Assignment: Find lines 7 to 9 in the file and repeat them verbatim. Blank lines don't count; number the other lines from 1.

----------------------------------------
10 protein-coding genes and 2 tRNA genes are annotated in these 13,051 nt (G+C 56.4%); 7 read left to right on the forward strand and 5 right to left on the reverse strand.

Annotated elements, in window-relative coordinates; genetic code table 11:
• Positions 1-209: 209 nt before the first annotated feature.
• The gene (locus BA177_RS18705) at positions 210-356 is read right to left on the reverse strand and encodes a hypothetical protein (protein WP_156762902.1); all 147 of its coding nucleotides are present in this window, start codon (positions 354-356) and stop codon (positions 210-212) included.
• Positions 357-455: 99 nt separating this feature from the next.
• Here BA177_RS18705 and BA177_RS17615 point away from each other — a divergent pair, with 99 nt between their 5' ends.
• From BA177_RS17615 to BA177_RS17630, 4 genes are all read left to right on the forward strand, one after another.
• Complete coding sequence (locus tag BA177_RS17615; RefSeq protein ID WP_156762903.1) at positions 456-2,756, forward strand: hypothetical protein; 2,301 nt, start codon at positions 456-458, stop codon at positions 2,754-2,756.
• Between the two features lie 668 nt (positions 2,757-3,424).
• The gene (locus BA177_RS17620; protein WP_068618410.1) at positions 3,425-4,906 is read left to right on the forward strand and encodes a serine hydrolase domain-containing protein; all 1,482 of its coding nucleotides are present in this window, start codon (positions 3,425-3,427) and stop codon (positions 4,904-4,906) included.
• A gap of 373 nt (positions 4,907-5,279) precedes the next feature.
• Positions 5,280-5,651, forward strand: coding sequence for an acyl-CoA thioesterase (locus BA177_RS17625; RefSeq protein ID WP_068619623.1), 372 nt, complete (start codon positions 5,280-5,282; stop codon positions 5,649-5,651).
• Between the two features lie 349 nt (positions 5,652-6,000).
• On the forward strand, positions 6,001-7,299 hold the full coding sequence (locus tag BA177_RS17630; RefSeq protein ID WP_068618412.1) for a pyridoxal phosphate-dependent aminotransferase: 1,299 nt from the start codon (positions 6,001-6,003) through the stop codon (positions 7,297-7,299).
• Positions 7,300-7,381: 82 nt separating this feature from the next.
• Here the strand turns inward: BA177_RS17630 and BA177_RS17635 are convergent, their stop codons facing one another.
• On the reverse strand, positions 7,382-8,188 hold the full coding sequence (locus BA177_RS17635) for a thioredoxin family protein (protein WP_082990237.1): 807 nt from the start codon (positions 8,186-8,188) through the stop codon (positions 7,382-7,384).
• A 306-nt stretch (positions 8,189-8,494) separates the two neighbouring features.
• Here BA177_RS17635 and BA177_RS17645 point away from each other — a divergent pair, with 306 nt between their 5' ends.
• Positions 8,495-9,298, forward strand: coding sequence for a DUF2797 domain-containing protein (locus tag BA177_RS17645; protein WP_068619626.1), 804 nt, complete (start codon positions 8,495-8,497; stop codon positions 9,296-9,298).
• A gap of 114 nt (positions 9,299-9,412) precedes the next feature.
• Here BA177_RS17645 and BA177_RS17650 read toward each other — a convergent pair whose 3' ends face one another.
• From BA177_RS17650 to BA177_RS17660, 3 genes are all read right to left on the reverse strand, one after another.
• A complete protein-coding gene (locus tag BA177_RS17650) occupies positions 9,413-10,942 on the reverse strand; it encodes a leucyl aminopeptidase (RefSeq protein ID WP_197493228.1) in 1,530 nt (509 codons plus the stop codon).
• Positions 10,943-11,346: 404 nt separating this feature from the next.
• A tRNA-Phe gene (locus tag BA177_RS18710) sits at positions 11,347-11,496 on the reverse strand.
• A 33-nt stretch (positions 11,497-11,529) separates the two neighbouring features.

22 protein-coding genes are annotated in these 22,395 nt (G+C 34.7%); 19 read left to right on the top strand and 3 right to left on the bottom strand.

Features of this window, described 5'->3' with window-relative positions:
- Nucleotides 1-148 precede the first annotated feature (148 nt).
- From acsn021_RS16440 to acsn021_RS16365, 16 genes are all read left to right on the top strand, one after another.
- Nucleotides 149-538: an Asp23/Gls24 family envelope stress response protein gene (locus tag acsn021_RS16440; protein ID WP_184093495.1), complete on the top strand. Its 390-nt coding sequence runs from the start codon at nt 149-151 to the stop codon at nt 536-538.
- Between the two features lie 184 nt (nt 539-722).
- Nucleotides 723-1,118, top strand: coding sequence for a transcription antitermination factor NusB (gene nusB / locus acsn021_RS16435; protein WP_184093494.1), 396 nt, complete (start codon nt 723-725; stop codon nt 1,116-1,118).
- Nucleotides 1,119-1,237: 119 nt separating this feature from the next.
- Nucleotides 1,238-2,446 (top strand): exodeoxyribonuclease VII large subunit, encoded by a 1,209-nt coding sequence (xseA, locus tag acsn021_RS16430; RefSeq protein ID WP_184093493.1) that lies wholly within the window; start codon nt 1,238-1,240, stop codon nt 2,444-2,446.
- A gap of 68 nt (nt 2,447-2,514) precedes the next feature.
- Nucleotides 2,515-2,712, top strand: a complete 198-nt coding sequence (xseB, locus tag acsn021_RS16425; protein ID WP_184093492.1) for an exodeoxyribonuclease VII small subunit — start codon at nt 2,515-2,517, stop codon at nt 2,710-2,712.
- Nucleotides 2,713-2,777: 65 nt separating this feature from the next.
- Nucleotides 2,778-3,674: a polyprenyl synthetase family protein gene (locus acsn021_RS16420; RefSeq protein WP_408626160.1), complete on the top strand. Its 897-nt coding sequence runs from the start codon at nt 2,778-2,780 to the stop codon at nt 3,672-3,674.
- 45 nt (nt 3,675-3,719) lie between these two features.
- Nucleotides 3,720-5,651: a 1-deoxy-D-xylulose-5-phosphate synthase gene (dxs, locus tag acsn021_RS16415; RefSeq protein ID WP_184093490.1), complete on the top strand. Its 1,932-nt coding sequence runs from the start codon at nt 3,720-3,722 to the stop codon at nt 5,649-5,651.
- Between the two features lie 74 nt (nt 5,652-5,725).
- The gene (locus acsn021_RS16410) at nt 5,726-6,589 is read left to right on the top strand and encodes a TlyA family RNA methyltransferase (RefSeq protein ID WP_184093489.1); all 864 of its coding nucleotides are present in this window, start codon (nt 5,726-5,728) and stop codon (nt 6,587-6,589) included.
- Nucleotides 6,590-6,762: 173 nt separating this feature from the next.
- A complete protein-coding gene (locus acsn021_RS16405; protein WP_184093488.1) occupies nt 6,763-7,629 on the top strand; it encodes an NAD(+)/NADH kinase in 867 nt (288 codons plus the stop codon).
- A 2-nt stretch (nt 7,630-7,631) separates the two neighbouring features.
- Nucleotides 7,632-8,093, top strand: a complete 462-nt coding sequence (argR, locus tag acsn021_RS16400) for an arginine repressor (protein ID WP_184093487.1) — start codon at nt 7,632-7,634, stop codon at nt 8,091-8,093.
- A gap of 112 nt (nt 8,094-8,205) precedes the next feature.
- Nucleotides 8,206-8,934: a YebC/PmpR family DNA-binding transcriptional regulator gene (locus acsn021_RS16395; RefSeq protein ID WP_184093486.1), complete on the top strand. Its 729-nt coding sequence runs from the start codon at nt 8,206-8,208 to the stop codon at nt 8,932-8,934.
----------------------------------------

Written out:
• From BA177_RS17615 to BA177_RS17630, 4 genes are all read left to right on the forward strand, one after another.
• Complete coding sequence (locus tag BA177_RS17615; RefSeq protein ID WP_156762903.1) at positions 456-2,756, forward strand: hypothetical protein; 2,301 nt, start codon at positions 456-458, stop codon at positions 2,754-2,756.
• Between the two features lie 668 nt (positions 2,757-3,424).